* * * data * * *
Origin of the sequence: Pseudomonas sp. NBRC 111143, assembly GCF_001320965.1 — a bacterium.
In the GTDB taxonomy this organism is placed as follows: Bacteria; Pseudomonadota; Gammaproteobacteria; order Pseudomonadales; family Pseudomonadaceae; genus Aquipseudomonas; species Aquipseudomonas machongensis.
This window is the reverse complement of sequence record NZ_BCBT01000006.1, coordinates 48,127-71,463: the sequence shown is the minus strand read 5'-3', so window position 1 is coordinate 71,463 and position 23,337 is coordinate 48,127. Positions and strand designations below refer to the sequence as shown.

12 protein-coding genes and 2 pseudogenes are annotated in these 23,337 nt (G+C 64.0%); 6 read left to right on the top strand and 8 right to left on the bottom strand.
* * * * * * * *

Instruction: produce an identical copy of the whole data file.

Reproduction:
Origin of the sequence: Pseudomonas sp. NBRC 111143, assembly GCF_001320965.1 — a bacterium.
In the GTDB taxonomy this organism is placed as follows: Bacteria; Pseudomonadota; Gammaproteobacteria; order Pseudomonadales; family Pseudomonadaceae; genus Aquipseudomonas; species Aquipseudomonas machongensis.
This window is the reverse complement of sequence record NZ_BCBT01000006.1, coordinates 48,127-71,463: the sequence shown is the minus strand read 5'-3', so window position 1 is coordinate 71,463 and position 23,337 is coordinate 48,127. Positions and strand designations below refer to the sequence as shown.

12 protein-coding genes and 2 pseudogenes are annotated in these 23,337 nt (G+C 64.0%); 6 read left to right on the top strand and 8 right to left on the bottom strand.